• I currently have a $1.5 million piece of equipment on my floor ready to ship to Xian Aircraft in China. It has been four months since the applicable visas were applied for but, as of today, we have no idea as to the status of the applications. It is difficult to determine who, if anyone, is working on it. As with the Chengdu Aircraft case, both Cincinnati Machine and Xian Aircraft are suffering. In negotiations with Xian Aircraft, we asked them to assign personnel who had been to the United States before so that there was an established track record of them coming to the U.S. and going back home within visa guidelines. This approach has not helped.
• As with Chengdu Aircraft, I am pursuing additional business from Xian Aircraft. This potential contract could exceed $6 million, a substantial sum for a company of my size. The Xian purchasing team is certainly using the visa problem as a part of the decision making process. Thus far I have been unable to ship the aforementioned piece of equipment to them, so they are very uncomfortable in providing me with an even larger contract. My German competitor has assured them that they can travel to Germany whenever they wish.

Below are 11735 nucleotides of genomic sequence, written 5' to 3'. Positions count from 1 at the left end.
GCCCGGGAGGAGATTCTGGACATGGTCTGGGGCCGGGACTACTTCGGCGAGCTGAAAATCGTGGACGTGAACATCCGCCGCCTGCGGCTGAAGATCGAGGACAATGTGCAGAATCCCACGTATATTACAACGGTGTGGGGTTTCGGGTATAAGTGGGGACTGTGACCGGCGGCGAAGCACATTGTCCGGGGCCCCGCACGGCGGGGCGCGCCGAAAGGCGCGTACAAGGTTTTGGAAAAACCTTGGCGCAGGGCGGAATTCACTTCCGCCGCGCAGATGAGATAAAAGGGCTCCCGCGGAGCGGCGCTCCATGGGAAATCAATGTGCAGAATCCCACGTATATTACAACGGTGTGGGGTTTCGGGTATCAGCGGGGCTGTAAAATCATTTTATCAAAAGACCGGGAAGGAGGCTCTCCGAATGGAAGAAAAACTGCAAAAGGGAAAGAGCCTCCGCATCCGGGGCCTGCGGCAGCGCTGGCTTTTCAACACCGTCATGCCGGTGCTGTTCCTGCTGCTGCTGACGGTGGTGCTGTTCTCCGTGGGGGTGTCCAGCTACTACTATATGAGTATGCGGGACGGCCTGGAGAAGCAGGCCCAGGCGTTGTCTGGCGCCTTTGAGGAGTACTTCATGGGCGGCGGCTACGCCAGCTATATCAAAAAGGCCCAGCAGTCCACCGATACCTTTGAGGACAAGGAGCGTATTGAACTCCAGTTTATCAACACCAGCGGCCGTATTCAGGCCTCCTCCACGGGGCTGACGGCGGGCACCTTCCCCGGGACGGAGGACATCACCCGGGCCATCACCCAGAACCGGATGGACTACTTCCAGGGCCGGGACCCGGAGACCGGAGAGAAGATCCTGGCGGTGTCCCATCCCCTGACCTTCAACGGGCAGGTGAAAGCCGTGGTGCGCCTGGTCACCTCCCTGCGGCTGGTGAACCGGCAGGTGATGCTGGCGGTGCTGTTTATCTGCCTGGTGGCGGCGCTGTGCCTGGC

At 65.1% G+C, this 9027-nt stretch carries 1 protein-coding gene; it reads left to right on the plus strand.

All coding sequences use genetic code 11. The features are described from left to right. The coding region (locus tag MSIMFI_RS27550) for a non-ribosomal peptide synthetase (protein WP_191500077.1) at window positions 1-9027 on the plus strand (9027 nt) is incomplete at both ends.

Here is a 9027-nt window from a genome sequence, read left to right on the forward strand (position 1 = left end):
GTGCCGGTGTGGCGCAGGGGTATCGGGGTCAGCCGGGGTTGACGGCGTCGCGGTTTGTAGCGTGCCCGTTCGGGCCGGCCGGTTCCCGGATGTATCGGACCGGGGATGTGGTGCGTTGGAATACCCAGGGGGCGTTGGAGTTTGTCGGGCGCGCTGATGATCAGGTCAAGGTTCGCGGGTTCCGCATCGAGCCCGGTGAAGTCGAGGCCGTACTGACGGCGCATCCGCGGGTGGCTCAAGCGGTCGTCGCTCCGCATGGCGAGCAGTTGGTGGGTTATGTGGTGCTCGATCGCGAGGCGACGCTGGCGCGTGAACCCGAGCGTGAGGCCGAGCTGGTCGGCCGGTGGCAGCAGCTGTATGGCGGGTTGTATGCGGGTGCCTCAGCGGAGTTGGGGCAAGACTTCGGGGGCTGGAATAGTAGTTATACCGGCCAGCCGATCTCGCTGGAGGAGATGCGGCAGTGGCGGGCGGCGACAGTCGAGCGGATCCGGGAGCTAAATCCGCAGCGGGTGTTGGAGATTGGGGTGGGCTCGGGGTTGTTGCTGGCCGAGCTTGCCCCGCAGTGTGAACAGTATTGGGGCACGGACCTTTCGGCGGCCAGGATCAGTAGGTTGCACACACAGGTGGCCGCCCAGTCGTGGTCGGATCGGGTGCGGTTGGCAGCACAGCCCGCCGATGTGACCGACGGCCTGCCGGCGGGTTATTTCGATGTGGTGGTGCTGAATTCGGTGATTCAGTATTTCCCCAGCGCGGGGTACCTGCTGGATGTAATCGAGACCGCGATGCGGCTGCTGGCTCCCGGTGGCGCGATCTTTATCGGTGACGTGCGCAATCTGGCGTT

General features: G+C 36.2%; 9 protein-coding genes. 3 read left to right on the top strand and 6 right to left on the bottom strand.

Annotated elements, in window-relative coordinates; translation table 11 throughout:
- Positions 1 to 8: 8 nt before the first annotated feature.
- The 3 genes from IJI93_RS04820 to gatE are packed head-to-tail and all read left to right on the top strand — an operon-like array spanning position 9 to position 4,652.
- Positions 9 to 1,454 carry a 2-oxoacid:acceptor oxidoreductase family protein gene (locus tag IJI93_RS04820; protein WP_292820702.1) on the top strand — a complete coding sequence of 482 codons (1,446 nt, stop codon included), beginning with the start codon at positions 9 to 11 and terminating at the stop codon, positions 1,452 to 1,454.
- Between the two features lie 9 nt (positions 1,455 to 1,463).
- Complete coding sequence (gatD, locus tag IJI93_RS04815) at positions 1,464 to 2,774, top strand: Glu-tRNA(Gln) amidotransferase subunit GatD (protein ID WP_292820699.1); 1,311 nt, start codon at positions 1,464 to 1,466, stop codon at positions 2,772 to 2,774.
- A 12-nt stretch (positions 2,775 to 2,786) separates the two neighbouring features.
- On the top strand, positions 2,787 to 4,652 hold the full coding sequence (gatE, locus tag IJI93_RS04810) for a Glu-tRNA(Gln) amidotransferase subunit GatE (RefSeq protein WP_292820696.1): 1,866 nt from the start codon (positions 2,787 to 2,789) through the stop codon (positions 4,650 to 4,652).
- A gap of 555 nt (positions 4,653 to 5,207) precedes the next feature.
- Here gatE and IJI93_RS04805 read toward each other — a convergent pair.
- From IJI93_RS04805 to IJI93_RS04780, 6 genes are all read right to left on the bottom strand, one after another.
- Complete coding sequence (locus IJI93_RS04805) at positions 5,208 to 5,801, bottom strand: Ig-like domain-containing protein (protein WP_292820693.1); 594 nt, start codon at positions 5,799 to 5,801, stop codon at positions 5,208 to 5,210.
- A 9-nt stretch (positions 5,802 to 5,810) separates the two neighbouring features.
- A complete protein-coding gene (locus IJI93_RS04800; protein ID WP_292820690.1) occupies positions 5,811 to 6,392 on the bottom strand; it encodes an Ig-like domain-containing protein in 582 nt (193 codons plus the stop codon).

I could list a dozen more examples just from Cincinnati Machine. But this problem is affecting thousands of companies just like Cincinnati. We and many other U.S. companies are fighting for survival. We need this problem fixed, and it must happen quickly. We must find a way to process legitimate visa applications for Chinese customers in a timely manner.